The Greenwich Symphony Orchestra mourns the death of a legendary leader who had a “divine love for music”

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GREENWICH – Mary Radcliffe, the legendary former conductor of the Greenwich Symphony Orchestra, is remembered as a person dedicated to music and education in her community after her death at the age of 94.

Radcliffe, from Budapest, Hungary, died on November 17. GSO announced his death in an email last week. She had been the head of the symphony’s board of directors since 1983 and was its public face often until her retirement in June 2020.

“She has lived a remarkable life with a divine love of music,” said former First Selectman Peter Tesei, who succeeded her as president. “His impact on the Greenwich Symphony will be felt for many years to come. “

Richard Slagle, who is vice chairman of the board, recalled Radcliffe’s willingness to serve the Greenwich Symphony Orchestra. She always had brochures on hand, eagerly handed them out to people and told them about the next gig, Slagle said.

“No job was below her,” he said, filling envelopes to deal with international soloists.

“His legacy is the music that plays in the orchestra,” said Slagle, who was also Radcliffe’s attorney. “It has always been his concern. It was about the musicians and the music they would play ”,

Music has been a part of Mary Radcliffe’s life since her childhood in Hungary, where she studied piano at a conservatory. His family was forced to flee in 1944 after the Nazi invasion. When she arrived with her family in the United States in 1946, she continued her musical studies.

She received a piano degree from the Oberlin Conservatory of Music in 1949 and an MA from the Manhattan School of Music.

She eventually became a piano teacher, conducting private lessons at her Greenwich home and also teaching at the Drew School for Girls in Carmel, NY; Batheson School in Scarsdale, NY; and the National Cathedral School for Girls in Washington, DC

His love of music inspired Radcliffe to seek out the local symphony. She joined the Board of Directors in 1972 and began her many decades of service as President in 1983.

“The best thing my parents ever did for me was give me those piano lessons when I was 5,” Radcliffe told Greenwich Time in an interview in 2017.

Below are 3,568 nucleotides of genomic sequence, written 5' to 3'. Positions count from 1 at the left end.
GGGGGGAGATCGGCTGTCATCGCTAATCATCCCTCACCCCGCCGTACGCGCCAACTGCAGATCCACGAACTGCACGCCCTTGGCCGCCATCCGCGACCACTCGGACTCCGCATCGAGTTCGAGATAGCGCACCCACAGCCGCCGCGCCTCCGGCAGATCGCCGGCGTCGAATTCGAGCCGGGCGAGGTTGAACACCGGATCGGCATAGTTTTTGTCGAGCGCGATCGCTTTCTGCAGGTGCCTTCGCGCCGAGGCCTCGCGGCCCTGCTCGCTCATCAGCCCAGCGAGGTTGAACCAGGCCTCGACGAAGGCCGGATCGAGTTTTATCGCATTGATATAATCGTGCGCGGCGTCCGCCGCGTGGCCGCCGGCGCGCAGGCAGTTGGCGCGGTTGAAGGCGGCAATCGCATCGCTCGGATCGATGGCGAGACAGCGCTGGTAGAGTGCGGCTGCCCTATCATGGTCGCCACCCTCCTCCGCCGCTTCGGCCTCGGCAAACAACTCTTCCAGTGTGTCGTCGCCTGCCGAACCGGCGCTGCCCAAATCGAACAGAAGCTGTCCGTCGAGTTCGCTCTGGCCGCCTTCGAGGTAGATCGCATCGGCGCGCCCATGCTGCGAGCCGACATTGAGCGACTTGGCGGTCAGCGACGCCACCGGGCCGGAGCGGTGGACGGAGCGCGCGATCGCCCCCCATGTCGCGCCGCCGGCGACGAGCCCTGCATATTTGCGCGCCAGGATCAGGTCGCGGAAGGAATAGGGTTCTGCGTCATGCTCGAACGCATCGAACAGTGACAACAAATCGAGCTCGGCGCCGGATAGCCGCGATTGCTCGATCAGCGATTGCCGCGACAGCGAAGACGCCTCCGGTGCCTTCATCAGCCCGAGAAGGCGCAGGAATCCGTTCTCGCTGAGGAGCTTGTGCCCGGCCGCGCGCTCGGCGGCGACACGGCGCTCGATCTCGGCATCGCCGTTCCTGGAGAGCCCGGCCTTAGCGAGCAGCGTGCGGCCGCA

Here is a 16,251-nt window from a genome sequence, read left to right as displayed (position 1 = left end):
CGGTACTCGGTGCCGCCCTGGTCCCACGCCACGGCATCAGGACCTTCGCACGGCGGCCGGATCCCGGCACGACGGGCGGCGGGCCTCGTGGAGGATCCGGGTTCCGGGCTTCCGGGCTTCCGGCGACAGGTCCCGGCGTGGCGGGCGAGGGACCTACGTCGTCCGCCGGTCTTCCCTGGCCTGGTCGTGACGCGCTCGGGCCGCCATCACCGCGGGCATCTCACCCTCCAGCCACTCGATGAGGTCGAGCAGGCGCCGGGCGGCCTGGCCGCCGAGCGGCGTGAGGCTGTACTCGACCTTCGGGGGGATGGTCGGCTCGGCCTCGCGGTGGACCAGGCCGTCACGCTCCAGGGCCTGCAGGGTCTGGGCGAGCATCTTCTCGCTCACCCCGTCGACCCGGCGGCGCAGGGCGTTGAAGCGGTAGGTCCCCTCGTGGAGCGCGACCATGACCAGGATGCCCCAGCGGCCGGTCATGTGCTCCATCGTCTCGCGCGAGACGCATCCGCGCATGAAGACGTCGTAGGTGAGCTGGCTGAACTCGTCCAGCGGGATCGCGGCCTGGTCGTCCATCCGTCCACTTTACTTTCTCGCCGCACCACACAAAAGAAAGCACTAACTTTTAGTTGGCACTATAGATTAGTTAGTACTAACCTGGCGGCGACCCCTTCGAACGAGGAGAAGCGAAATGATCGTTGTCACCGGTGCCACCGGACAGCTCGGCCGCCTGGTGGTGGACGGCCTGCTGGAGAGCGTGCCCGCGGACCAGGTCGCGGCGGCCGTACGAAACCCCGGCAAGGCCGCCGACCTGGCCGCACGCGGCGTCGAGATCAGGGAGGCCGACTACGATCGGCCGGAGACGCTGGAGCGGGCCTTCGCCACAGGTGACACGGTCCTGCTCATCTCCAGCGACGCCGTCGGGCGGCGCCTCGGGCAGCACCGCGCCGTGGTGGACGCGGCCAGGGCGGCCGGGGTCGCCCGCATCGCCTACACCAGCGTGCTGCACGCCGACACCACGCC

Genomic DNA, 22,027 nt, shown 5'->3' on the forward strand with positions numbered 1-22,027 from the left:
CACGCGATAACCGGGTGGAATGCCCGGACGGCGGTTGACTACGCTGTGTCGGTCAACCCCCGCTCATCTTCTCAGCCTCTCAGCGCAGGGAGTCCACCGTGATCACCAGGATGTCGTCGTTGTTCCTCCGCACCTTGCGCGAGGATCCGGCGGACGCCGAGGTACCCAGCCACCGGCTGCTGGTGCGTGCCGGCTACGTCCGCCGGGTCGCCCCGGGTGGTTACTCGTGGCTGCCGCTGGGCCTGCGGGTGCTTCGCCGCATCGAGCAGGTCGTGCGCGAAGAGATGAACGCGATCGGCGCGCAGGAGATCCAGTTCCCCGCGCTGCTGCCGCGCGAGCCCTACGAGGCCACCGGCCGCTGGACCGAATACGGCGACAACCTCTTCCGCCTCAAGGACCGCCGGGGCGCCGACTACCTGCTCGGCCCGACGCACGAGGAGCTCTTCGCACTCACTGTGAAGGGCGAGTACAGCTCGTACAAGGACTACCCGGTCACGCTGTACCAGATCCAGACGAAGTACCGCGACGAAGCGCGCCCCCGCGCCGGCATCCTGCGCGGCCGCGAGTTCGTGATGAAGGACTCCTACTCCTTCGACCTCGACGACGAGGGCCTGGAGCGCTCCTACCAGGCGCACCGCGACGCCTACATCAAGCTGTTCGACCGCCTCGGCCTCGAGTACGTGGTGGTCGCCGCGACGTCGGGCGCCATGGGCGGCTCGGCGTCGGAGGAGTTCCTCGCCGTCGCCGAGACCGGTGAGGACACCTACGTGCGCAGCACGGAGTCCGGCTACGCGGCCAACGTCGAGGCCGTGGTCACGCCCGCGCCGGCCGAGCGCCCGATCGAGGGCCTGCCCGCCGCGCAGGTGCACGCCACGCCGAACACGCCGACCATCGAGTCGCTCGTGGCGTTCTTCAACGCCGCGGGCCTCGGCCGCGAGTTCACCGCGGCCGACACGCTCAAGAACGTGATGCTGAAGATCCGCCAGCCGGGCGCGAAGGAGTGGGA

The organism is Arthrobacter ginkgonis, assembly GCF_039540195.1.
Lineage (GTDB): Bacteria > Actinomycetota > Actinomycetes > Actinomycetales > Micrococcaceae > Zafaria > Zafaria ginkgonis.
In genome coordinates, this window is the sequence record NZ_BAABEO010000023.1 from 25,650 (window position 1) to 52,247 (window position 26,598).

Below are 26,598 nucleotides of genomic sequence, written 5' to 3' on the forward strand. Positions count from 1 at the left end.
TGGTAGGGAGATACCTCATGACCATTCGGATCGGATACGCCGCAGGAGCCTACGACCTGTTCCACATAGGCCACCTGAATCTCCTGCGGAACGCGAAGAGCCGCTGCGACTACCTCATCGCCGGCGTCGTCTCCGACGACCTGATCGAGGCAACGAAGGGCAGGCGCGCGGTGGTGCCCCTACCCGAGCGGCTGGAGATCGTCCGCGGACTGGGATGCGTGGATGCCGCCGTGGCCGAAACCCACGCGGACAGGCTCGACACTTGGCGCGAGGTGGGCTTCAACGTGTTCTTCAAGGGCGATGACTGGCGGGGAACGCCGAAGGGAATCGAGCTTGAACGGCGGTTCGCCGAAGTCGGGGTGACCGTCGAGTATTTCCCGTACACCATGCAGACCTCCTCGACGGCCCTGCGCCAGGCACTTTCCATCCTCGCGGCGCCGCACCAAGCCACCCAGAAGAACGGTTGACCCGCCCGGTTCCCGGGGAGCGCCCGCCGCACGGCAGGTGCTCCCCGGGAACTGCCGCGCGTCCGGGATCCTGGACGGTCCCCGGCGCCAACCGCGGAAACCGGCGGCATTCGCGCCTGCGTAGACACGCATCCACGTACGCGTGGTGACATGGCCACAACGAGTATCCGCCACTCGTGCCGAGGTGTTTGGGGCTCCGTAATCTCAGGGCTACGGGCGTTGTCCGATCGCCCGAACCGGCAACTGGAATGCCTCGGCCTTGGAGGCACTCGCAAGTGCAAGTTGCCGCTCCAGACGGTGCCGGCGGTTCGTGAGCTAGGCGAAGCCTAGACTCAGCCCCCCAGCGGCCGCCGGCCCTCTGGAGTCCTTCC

“It was a joy and a privilege for Mary to work with and get to know the excellent professional musicians at GSO and former Music Director and Conductor David Gilbert,” according to her obituary.

In 2017, Radcliffe said: “It has been a privilege to work with this orchestra.”

She and her husband, Richard, moved to Riverside in 1958, where they raised four sons, Michael, Richard, Stephen and Andrew. According to his obituary, Radcliffe is survived by his sons as well as six grandchildren and his goddaughter Angela Chambers, a resident of the town.

Her eldest son Michael Radcliffe, who lives in Westport, told Greenwich Time on Tuesday that his mother passed away peacefully in her sleep. Until the end, she insisted on the details of her life, even choosing the music for her memorial service.

He recalled the difficulty she had had in raising four sons, who had their own “bunch of guys”. Calling his mother a “proud and tough woman,” Michael Radcliffe spoke of her passion for music and for the symphony.

“She had such control over her life, especially the symphony,” said Michael Radcliffe. “She wanted to do everything. … She loved it so much. She was so passionate about her and her house in town. I am truly amazed by the outpouring of memories from the people of the city who love the orchestra and loved it.

Chambers said she remembers talking to her godmother about the arts; the importance of education, especially in the area of ​​languages; and their common love of travel. Whenever she travels, Chambers said Mary Radcliffe “wanted to make sure I did more than shop”.

“She had a wonderful heart,” Chambers said. “I loved listening to his stories about his love of art and education. She believed that there was nothing that could not be accomplished if you put your heart and your passion into it.

Lenore de Csepel is secretary of the symphony’s board of directors and was also married to the late brother of Mary Radcliffe. She remembered that Radcliffe and her husband, Richard, loved to sail and were members of the Riverside Yacht Club. De Csepel said Radcliffe was also an excellent cook and made efforts in her later years to connect more with Hungarian culture locally.

But the Greenwich Symphony Orchestra was Radcliffe’s passion and priority, and Csepel joked that it now takes nine board members to complete the work Radcliffe has done herself. Even in her later years, Radcliffe devoted a full day, five days a week to GSO, she said.

“She has dedicated her life to being a mother of four and to the symphony,” said de Csepel.

Tesei said Radcliffe was always focused on “what matters most” and said she gave him great advice when he took over on the symphony orchestra’s board.

“She told us that we exist as a council to support musicians. It was his dedication and lifelong commitment. She loved music. She wanted to support the orchestra and the musicians, ”Tesei said.

“We will miss her very much,” he said. “And her legacy will certainly continue for many years to come, as she laid a solid foundation for GSO to continue to provide classical music and education in our community.” “

A memorial service with musical tribute will take place on January 16 at 2 p.m. at the Milbrook Club. Her family has asked for memorial donations to the symphony’s endowment fund. Donations can be mailed to the Greenwich Symphony Orchestra, PO Box 35, Greenwich, CT 06836. For more information about GSO, visit www.greenwichsymphony.org/.

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